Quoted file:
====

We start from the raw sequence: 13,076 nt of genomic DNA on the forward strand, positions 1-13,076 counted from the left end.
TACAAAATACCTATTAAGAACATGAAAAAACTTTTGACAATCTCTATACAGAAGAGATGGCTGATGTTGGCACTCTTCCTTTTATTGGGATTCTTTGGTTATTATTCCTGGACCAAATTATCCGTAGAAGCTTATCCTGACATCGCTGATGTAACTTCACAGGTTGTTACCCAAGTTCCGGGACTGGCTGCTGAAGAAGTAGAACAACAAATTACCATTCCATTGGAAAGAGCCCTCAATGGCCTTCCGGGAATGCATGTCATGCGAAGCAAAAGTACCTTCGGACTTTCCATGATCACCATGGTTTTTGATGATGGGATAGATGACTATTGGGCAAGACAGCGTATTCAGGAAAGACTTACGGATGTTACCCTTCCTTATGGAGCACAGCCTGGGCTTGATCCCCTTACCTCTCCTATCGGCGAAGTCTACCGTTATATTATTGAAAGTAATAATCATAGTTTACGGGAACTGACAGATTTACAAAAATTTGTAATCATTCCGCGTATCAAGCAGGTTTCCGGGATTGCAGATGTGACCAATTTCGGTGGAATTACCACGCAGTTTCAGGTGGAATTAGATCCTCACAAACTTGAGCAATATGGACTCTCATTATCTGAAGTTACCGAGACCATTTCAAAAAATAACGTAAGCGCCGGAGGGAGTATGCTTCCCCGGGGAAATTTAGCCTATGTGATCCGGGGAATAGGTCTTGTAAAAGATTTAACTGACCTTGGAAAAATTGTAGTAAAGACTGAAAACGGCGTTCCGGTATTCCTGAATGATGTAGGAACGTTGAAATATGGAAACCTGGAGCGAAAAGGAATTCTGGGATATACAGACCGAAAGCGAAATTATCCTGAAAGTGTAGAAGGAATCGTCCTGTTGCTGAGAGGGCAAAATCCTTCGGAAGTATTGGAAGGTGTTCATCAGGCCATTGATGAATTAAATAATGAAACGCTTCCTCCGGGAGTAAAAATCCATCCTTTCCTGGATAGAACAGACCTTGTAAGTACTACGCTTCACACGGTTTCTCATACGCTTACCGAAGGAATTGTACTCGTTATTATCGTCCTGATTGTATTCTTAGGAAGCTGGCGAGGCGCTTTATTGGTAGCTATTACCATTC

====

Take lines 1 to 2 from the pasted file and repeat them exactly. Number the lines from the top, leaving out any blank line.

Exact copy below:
We start from the raw sequence: 13,076 nt of genomic DNA on the forward strand, positions 1-13,076 counted from the left end.
TACAAAATACCTATTAAGAACATGAAAAAACTTTTGACAATCTCTATACAGAAGAGATGGCTGATGTTGGCACTCTTCCTTTTATTGGGATTCTTTGGTTATTATTCCTGGACCAAATTATCCGTAGAAGCTTATCCTGACATCGCTGATGTAACTTCACAGGTTGTTACCCAAGTTCCGGGACTGGCTGCTGAAGAAGTAGAACAACAAATTACCATTCCATTGGAAAGAGCCCTCAATGGCCTTCCGGGAATGCATGTCATGCGAAGCAAAAGTACCTTCGGACTTTCCATGATCACCATGGTTTTTGATGATGGGATAGATGACTATTGGGCAAGACAGCGTATTCAGGAAAGACTTACGGATGTTACCCTTCCTTATGGAGCACAGCCTGGGCTTGATCCCCTTACCTCTCCTATCGGCGAAGTCTACCGTTATATTATTGAAAGTAATAATCATAGTTTACGGGAACTGACAGATTTACAAAAATTTGTAATCATTCCGCGTATCAAGCAGGTTTCCGGGATTGCAGATGTGACCAATTTCGGTGGAATTACCACGCAGTTTCAGGTGGAATTAGATCCTCACAAACTTGAGCAATATGGACTCTCATTATCTGAAGTTACCGAGACCATTTCAAAAAATAACGTAAGCGCCGGAGGGAGTATGCTTCCCCGGGGAAATTTAGCCTATGTGATCCGGGGAATAGGTCTTGTAAAAGATTTAACTGACCTTGGAAAAATTGTAGTAAAGACTGAAAACGGCGTTCCGGTATTCCTGAATGATGTAGGAACGTTGAAATATGGAAACCTGGAGCGAAAAGGAATTCTGGGATATACAGACCGAAAGCGAAATTATCCTGAAAGTGTAGAAGGAATCGTCCTGTTGCTGAGAGGGCAAAATCCTTCGGAAGTATTGGAAGGTGTTCATCAGGCCATTGATGAATTAAATAATGAAACGCTTCCTCCGGGAGTAAAAATCCATCCTTTCCTGGATAGAACAGACCTTGTAAGTACTACGCTTCACACGGTTTCTCATACGCTTACCGAAGGAATTGTACTCGTTATTATCGTCCTGATTGTATTCTTAGGAAGCTGGCGAGGCGCTTTATTGGTAGCTATTACCATTC